The social factors involved in post traumatic stress disorder are; exposure to war, terrorism, rape, incarceration, all forms of violence, environmental toxins, aggressive situations, sexual abuse, bullying and even peer pressure. Peer pressure is likely to lead one to abuse drugs like alcohol and cocaine. This is especially common among teenagers and young adults. Eventually, this may lead to addiction that drives one to depression. Depression is likely to develop to post traumatic stress disorder (Iribarren, Prolo & Chiappelli, 2009). Violence evokes feelings of panic and fear as a result of the threats. Bullying that happens in schools and other social places reduce the self esteem of an individual. Sometimes, this goes to greater extends making the individual to become anti- social. As such, the social environment plays a key role in the development of post traumatic stress disorder.

- Psychological Factors

In most cases, social and biological factors lead to the psychological factors that cause post traumatic stress disorder. Any form of stress is likely to affect the psychological well being of an individual. Normally, traumatic situations are the ones that cause stress. Overwhelming trauma results into psycho- emotional stress.
Hageman, Andersen & Jorgensen (2009) define psycho-emotional stress as lack of perception or loss of fit of abilities. In this case, an individual is incapable of satisfying their personal demands. A typical example is when a person lacks self esteem. They are incapable of feeling whole mainly because they cannot satisfy the demands of their inner world. This causes depression which leads to post traumatic stress disorder.

In some cases, the society magnifies the stress one is undergoing. A typical paragon includes abuses to a disabled child by giving them obscene epithets. It should be noted that being disabled due to an accident does not necessarily imply that an individual will be depressed. However, harassing or bullying of individuals who are experiencing stressful situations magnifies these problems. This causes psychological problems, which may later lead to post traumatic disorder.

Treatments for Post Traumatic Stress Syndrome

A variety of psychological and pharmacological treatments of post traumatic stress syndrome exist. These are able to effect significant reduction in distress and stress in an individual. However, a proper and appropriate diagnosis should be made if any treatment is expected to work. Therefore, a professional should be involved in this case.
Psychological debriefing is one of the interventions given to an individual. This kind of treatment is offered shortly or immediately after an individual experiences the traumatic event (Hageman, Andersen & Jorgensen, 2009). The main goal in this case is to prevent the development of feelings that will lead to post traumatic stress disorder. These reduce the psychological stress associated with this syndrome. Humanistic and psychodynamic interventions can also be applied.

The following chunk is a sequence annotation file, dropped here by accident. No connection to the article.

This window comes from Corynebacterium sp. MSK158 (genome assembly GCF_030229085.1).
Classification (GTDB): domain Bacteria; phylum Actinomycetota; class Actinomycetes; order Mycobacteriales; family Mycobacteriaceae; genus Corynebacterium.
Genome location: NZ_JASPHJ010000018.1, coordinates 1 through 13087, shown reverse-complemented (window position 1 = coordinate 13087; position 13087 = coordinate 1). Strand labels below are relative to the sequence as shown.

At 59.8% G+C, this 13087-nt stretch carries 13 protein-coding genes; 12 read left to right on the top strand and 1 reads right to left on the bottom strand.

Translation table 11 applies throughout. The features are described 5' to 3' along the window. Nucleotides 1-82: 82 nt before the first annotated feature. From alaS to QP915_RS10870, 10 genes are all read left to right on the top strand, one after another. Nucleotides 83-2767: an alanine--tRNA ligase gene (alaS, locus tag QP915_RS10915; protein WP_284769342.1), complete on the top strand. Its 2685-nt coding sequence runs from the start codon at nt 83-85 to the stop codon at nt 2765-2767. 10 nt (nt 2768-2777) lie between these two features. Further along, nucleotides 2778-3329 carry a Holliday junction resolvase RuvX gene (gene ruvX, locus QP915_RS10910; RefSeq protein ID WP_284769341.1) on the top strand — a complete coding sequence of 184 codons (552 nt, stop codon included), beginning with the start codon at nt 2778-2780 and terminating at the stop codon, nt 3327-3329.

Pharmacotherapy is also another approach employed to deal with post traumatic stress disorder. This is utilized at any stage of the treatment process. In most cases, combinations of psychotherapy and medication treatments are employed. Antidepressants like monoamine oxidase inhibitors, tricyclic antidepressants and serotonin reuptake inhibitors are some of the common medications. Anti- anxiety, mood stabilizers and adrenergic agents are included in this case. The in8 trauma technique is one of the most recent forms of treatment available. This is a quicker way of offering treatment. The treatment is applauded for not forcing patients to relieve the traumatic events. Instead, a lot of empathy is applied.

- American Psychiatric Association. (2007). Diagnostic and Statistical Manual of Mental Disorders. Third Edition. Washington: American Psychiatric Association.
This manual presents information on the different types of mental disorders. Post traumatic stress is listed herein, and more information is provided. This can be accessed from the American psychiatric association library.

- American Psychiatric Association. (2000). Diagnostic and Statistical Manual of Mental Disorders, Fourth Edition, Text Revision. Washington: American Psychiatric Association.
This is a manual containing all the mental disorders in the world, their prevalence rates and causes. This can be accessed from the American psychiatric association library.

- Coates SW, Rosenthal JL, Schechter DS. (2009). Trauma and Human Bonds. Hillsdale: The Analytic Press.

This book presents information on treatments specific to all types of mental disorders.

- Sandro G., David V., Heidi R., Jennifer A., Ezra S., Joel G., Michael B., & Dean K. (2003). Trends of probable post traumatic stress disorder in New York after the September 11 attacks. American journal of epidemiology. 1(58), 95-102. http://141.213.232.243/bitstream/handle/2027.42/40325/Galea_Trends%20of%20Probable%20Post-Traumatic%20Stress_2003.pdf?sequence=2

Evidence for traumatic events as a causal factor in post traumatic stress disorder is provided in this article. The article also gives tentative treatment procedures offered.
- Stein MB, Walker JR, Hazen AL, Forde DR. (1997). Full and partial posttraumatic stress disorder: findings from a community survey. Am J Psychiatry. 154:1114–19.
The symptoms of post traumatic stress disorder are provided in this document. It can e accessed from the journal of psychiatry.

References

Dubovsky, S. (2010). A gene- environment interaction for post traumatic stress disorder. Biological psychiatry. 15(67), 304-310.
Dubovsky, S. (2011). Can PTSD be prevented. General psychiatry. 3, 100-104.
Hageman, I., Andersen, H, S., & Jorgensen, M, B. (2009). Post-traumatic stress disorder: a review of psychobiology and pharmacotherapy. Acta Psychiatr Scand. 104, 411–22.
Iribarren, J., Prolo, P., & Chiappelli, F. (2009). Post-Traumatic Stress Disorder: Evidence-Based Research for the Third Millennium. Evidence based complementary and alternative medicine. 2(4), 503-512.
Schechter, D. S. & Willheim, E. (2009). Disturbances of Attachment and Parental Psychopathology in Early Childhood. Child and Adolescent Psychiatric Clinics of North America 18 (3): 665–686.
Schnurr P, P., Friedman, M, J., & Bernardy, N, C. (2009). Research on post-traumatic stress disorder: epidemiology, pathophysiology, and assessment. Journal of Clinical Psychology. 58, 877–889.
The association of physicians. (2013). Recognizing post traumatic stress disorder. Oxford journals. 97(1), 1-5.
Westgard, E. (2009). Coming home with post traumatic stress disorder. American journal of nursing. 109(5), 11-19.